Convicted Surrogacy Attorney: I'm Tip of Iceberg

Under California law, surrogates must enter the agreement with prospective parents before the embryonic transfer

The woman convicted and sentenced for her role in a baby-selling ring said there need to be changes in the surrogacy industry and in state law to avoid similar illegal operations in the future.

Surrogacy and adoption in California is a “billion-dollar industry" that is "corrupt” and needs to be changed according to former high-profile surrogacy attorney Theresa Erickson.

Erickson, who is now headed to federal prison, called herself the “tip of the iceberg” when it comes to people abusing the system.

The Poway resident will spend five months in prison and nine months in home confinement for her role in the operation that sent would-be surrogates to the Ukraine to receive embryo transfers.

Once the women reached their second trimester, the attorneys then sold the unborn baby to unsuspecting parent claiming a prior surrogacy agreement had fallen through.

Under California law, surrogates must enter the agreement before the embryonic transfer.

Federal prosecutors said Erickson worked with Carla Chambers of Las Vegas, Nevada and Hilary Neiman of Maryland to create an “inventory of unborn babies.”

The women then submitted court documents claiming the surrogacies were legitimate.

After the papers were filed, Erickson would add the names of the parents who had purchased the child.

The group made $400,000 in profit from the sale of parental rights prosecutors said. Erickson estimated she profited about $70,000 over the course of six years.

In an exclusive interview with NBCSanDiego, Erickson said she has disgraced her profession and her family and broke an oath she vowed she would never, ever violate.

However, she believes the alternative family building process is confusing to many.

“Legal has not caught up with medicine and medicine has created this technology that the law hasn’t kept up with,” Erickson said referring to the surrogacy industry as the “Wild, Wild West.”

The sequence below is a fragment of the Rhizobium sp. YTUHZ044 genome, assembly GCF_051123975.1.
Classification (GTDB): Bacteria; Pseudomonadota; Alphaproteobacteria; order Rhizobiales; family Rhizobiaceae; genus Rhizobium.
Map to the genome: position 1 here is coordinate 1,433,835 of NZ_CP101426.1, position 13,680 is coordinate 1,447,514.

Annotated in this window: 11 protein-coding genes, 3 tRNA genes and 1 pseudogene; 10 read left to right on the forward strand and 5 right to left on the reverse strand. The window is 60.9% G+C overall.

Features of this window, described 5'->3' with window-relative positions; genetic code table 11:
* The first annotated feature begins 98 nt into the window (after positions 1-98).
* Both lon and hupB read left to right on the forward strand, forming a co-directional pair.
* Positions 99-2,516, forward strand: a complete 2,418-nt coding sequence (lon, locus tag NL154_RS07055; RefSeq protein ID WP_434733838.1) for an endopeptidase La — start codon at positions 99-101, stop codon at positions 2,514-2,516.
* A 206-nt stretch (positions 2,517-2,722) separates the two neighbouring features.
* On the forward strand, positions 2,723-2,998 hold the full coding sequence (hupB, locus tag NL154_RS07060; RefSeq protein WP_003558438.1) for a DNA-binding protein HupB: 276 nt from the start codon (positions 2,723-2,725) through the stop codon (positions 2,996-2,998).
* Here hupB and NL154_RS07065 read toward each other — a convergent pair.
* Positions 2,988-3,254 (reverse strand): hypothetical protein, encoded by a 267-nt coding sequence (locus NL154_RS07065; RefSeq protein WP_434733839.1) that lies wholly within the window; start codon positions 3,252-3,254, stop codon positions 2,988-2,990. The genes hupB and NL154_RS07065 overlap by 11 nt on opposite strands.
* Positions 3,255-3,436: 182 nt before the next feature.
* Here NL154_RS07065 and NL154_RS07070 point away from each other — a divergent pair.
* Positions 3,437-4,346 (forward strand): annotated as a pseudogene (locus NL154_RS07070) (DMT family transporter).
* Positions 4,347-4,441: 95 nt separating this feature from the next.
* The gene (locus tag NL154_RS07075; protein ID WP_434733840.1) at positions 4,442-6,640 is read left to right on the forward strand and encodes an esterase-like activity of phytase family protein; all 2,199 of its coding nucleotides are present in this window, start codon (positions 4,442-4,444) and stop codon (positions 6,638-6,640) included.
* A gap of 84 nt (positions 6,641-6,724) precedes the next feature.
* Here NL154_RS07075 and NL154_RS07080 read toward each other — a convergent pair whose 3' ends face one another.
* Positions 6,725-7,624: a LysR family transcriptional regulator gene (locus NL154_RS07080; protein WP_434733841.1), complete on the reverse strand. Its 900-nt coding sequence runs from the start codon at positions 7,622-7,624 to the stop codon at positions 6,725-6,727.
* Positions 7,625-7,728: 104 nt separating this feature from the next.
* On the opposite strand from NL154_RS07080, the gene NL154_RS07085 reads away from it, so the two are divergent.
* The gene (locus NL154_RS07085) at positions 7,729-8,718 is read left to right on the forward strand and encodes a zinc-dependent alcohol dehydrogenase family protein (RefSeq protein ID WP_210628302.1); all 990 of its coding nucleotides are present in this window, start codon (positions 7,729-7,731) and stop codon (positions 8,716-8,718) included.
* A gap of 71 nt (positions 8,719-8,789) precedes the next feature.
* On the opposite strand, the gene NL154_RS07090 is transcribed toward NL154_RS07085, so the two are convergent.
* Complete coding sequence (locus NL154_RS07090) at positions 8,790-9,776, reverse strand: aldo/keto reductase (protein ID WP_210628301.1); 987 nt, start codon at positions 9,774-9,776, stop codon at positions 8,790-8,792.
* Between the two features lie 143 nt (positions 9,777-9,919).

Erickson, who closed her practice and resigned from the legal profession, said she would like to see a change in state law and new guidelines put in place.

“The industry has tried to do it for years and the industry hasn’t done much of anything and it needs to be done,” she told NBCSanDiego.

She believes people in the industry initially get involved to help people. She herself was a donor and had infertility within her own family. Ultimately though, she said there is the temptation of money.

“They want things to stay the way they are because of the money but it just can’t stay the way they are, it just can’t,” she said.

U.S. Attorney Laura Duffy released this statement regarding Erickson’s sentencing:

“The surrogacy laws were enacted to protect both unborn babies and parents seeking children. Erickson abused her position as a trusted legal advisor and officer of the court by circumventing the law and undermining the rights of children and intended parents. Out of sheer greed Erickson preyed upon people’s most basic need: to raise a child. We cannot and will not allow individuals like Erickson to profit by taking advantage of vulnerable people who have a sincere desire to lawfully adopt and parent children.”

Erickson, who practiced law for a decade, regrets losing her law license.

She put herself through law school raising her two children with a husband in the military.

She said her law license may be reinstated depending on a decision from the state bar.

However, Erickson said the most difficult realization for her was the damage she did to the victims in the case.

"That was truly the hardest, and I mean that from my heart," she said. 

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